How to make a pallet garden

What do you do when you suddenly find yourself with a stack of old pallets and a mob of employees with an insatiable hunger for cooking with fresh herbs? Well, you make a pallet garden, of course. Luckily for us we had some green-thumbed grad students who were keen as lima beans to get stuck into this project.

Pallet garden

While this may seem like an easy feat once you have a great blog to follow and a foolproof checklist, we discovered that trial and error plays a big role in the success of your vertical veg.

After bumping our collective heads a few times and having to go to the nursery on six separate occasions – we underestimated the size of the pallet (probably best to measure it first) and accidentally added a full bag of Bounce Back (instead of a few handfuls) – we were eventually ready to conquer this task.

So after many lessons learnt, here is a relatively solid guide to making your own pallet garden.

You will need:

An old pallet
5 bags of potting soil
Bounce Back – you only need about three handfuls
Landscaping sheeting, available from most nurseries
Staple gun and plenty of staples
36 x 6-packs of herbs or flowers (you need a lot more than you think!)
Gardening fork
Some willing hands

Step by step:

1. Get hold of an old pallet and measure it.
2. Research which herbs you would like to grow and whether they are suitable for a pallet garden. Bushy herbs and veg plants like chilli, parsley, rocket, basil, mint, sorrel and oregano work well. In our experience chamomile, chives and lettuce are less successful.

Basil for pallet garden

3. Head out to your nearest nursery (plants adapt best if bought from an area with the same climate and exposures to wind and rain) and buy the needed plants, soil and landscaping sheeting.

Herbs and flowers for pallet garden

4. Now to wrap your pallet up in the sheeting. You want the sheeting to fold up and over, around the sides, as though you were wrapping a present, except for the side where you are going to plant your herbs, veg and flowers and the very top of the pallet when it is stood upright. This may sound obvious but you are doing this so that your soil stays in the pallet. Buy enough sheeting to create a folded hem on the sides so that when you staple it down it won’t tear.
5. If you bought enough, you should be able to lay the sheeting out flat and place the pallet in the centre. When it comes to folding up the edges, tuck the sheeting in so that it forms an angled flap. Like wrapping a very large present.

Pallet garden back cover

6. Now add a sufficient amount of soil to the pallet, leaving room to add in the Bounce Back. Make sure you have some soil left over to fill in the empty spaces after the herbs are planted.
7. Bounce Back time. Grab about three handfuls of this high quality, organic fertiliser from the bag. Don’t use the whole bag (we learnt this the hard way by having to hand pick all the Bounce Back out of the soil, a rather smelly endeavour), and scatter this over the top of the soil.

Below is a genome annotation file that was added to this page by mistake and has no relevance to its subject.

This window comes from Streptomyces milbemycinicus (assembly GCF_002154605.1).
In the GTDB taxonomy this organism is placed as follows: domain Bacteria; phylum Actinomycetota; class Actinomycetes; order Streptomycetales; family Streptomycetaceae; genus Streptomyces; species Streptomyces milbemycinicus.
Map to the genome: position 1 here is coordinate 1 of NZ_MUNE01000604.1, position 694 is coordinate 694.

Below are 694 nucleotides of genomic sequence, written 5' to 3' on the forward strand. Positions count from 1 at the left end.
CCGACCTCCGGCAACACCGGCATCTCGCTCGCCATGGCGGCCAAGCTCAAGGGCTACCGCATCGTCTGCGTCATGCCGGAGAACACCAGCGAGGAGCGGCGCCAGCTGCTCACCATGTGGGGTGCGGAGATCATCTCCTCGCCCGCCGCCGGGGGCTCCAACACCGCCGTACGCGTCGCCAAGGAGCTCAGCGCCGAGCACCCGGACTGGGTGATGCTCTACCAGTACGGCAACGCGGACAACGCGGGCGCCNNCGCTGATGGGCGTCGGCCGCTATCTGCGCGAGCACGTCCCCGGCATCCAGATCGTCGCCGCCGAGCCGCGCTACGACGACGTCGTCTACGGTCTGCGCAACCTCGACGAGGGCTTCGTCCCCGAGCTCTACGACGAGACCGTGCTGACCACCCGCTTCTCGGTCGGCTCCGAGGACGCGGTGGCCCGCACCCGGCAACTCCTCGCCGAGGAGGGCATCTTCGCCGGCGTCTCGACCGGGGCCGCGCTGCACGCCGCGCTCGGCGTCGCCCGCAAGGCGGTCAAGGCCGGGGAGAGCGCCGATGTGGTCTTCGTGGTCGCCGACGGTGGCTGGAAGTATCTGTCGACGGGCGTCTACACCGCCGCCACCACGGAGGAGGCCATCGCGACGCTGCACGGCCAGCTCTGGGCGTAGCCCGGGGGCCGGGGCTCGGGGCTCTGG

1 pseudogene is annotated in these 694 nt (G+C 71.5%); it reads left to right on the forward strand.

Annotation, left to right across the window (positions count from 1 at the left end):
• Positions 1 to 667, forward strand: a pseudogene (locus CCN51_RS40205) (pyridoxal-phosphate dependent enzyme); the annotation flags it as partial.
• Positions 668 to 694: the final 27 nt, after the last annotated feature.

8. Work it in with a gardening fork or your bare hands.

Planting herbs in rows

9. Create troughs, using your hands, in each strip of the pallet and pack your plants in tightly. We suggest using two 6-packs per section. If you feel that it still isn’t sufficiently packed, add more.

Filling pallet garden with soil

10. Fill any gaps with the remaining soil.
11. We left our newly planted pallet garden horizontal for two weeks to give the roots a chance to grow, thereby stabilising the soil. In hindsight, four weeks might have been a better bet, since much of the soil trickled out during the first cloud burst.

flowers for the top row

12. Water your newly potted pallet plants daily.
13. After the allotted time has passed, lift it up and stand it vertically against the wall. Nailing it against the wall, is your best bet. Be warned: pallet gardens become very heavy once all the soil and herbs are planted in it – you may well need to recruit some man power to lift it. Fortunately, we were lucky enough to have a forklift at our fingertips and a warehouse team (thank you!).

vertical pallet garden

14. Some soil will fall out when the garden is turned vertically, this is normal. As long as it’s not the majority. Thank gravity, not Murphy for that. Just scoop it back up and pack the fallen soil in the top of the pallet.

With any luck and a good measure of perseverance you will have a pretty pallet garden at the beck and call of your culinary whimsy. However, if you love the look of a vertical garden but would prefer to simply pay some clever, entrepreneurial folk to make one for you, then get in touch with the innovative team at Mooibos Gardens – their gardens are a sight to behold.

Clarence, our in-house landscaper and warehouse receiving champ, decided to experiment with some of his own pallet ingenuity and built a coffee table. Isn’t it a beauty?

Coffee table made from pallets

Have you made a pallet garden? Send us some of your snaps and helpful hints.

High five to Clarence, Nerina and Kylie for their hard work on this up-cycled, kitchen-friendly adventure.